Demand for paper saves county $300,000 in fees

January 06, 1995|By Erik Nelson | Erik Nelson,Sun Staff Writer

Take a second look at that junk mail you're throwing away with the trash: It might be worth something -- to Howard County.

The demand for the waste paper that the county collects from homes for recycling has increased so much that a local paper mill, Simkins Industries in Catonsville, has agreed to pay the $300,000 or so a year the county used to pay to process paper for shipment.

The agreement, effective Jan. 1, means that the county no longer will have to pay the $18.61 a ton it had been paying Browning-Ferris Industries to bale paper at its Elkridge Recycling plant.

"We've been struggling with this paper glut for so long, trying to get someone to take it reasonably," said Linda Fields, manager of the county's recycling programs. "There's always been a cost to get rid of it, and the market's improved."

The change in Howard County's arrangement lowers the county's combined cost of processing paper along with containers -- the two major items the county government collects from homes -- from about $22 a ton to about $7 a ton.

If the same material were dumped as trash at the county landfill in Marriottsville, it would have cost taxpayers about $60 a ton. Burying the 26,000 tons of recyclables collected last year would have cost more than $1.5 million.

Simkins sweetened its arrangement with the county because of the increased demand for waste paper, said Jeff Lester, marketing manager for Simkins Baltimore.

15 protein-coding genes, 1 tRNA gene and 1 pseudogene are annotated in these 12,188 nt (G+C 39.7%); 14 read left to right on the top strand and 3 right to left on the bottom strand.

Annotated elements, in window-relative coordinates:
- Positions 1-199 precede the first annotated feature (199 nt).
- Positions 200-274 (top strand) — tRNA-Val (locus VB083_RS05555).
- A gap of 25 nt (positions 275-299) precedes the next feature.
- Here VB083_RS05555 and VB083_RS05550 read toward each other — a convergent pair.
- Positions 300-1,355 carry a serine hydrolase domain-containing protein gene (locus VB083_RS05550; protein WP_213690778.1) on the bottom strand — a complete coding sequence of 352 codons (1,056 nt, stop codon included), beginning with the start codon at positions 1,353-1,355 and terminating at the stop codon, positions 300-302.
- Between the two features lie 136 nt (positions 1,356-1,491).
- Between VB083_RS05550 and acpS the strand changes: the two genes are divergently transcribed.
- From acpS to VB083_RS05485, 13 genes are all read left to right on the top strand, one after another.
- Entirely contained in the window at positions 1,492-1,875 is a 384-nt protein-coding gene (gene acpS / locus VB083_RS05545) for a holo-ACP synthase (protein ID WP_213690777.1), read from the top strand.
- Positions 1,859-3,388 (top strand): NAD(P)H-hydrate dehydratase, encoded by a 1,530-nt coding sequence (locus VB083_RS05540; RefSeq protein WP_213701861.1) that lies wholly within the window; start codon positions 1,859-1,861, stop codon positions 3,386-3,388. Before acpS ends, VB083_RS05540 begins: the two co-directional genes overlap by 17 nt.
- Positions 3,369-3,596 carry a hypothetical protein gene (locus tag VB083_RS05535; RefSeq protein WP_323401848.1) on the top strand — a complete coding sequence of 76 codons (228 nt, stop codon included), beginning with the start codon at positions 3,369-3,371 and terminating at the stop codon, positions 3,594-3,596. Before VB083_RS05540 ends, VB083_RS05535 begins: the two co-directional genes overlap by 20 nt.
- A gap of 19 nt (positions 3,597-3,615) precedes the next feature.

"It hasn't moved in the last five years -- until now," he said. "Paper has been a dead commodity for the longest time."

Barry Polsky, spokesman for the American Forest and Paper Association in Washington, D.C., attributed the sudden change in the market to large-scale changes in the paper manufacturing industry.

"The industry has invested a lot of money in recycling facilities and in de-inking facilities, and obviously has to feed those facilities. Demand has gone up considerably, and that will drive up prices," Mr. Polsky said.

Mixed paper, which includes newspapers, office paper, junk mail envelopes, glossy magazines and non-waxed cardboard, makes up about two-thirds of the recyclable material collected at residential curbsides in Howard County.

Because paper represents 40 percent of the county's overall waste, recycling officials have focused on boosting paper collection. That was done early in the recycling program by collecting virtually all kinds of paper and cardboard together, rather than requiring county residents to separate different types of paper.

Ms. Fields estimates that the county's method generates about 50 percent more paper than if it collected only newspapers, as does Anne Arundel County.

The county's mixed paper recycling program began with a 1991 contract with a new Baltimore paper recycling company called Mid-Atlantic Recycling Corp., which promised to take the paper free. The company sorted the paper, making it more valuable to paper mills.

But so many local governments also were collecting paper that the market was swamped, and prices dropped. Mid-Atlantic reneged on its agreement in early 1992 and demanded to be paid for taking the paper. The county refused and stopped sending its paper Mid-Atlantic.

Within a few months, however, officials discovered Simkins, which would take baled paper free. The company dissolves the paper in water with corrugated cardboard and presses it into paperboard, the material used in cereal boxes and other products.

That 1992 arrangement cost the county about $33 a ton for baling at the BFI recycling plant and trucking to Simkins, which straddles the Patapsco River between Catonsville and Ellicott City.

In early 1993, Simkins agreed to pick the paper up, saving the county $12 a ton, and BFI gave the county a $3 a ton discount because of the unexpected volume of paper it was processing.

"This time, we whittled it down to zero," said Ms. Fields. "The fact that we have a paper mill close by makes a huge difference in what we can do with recycling."

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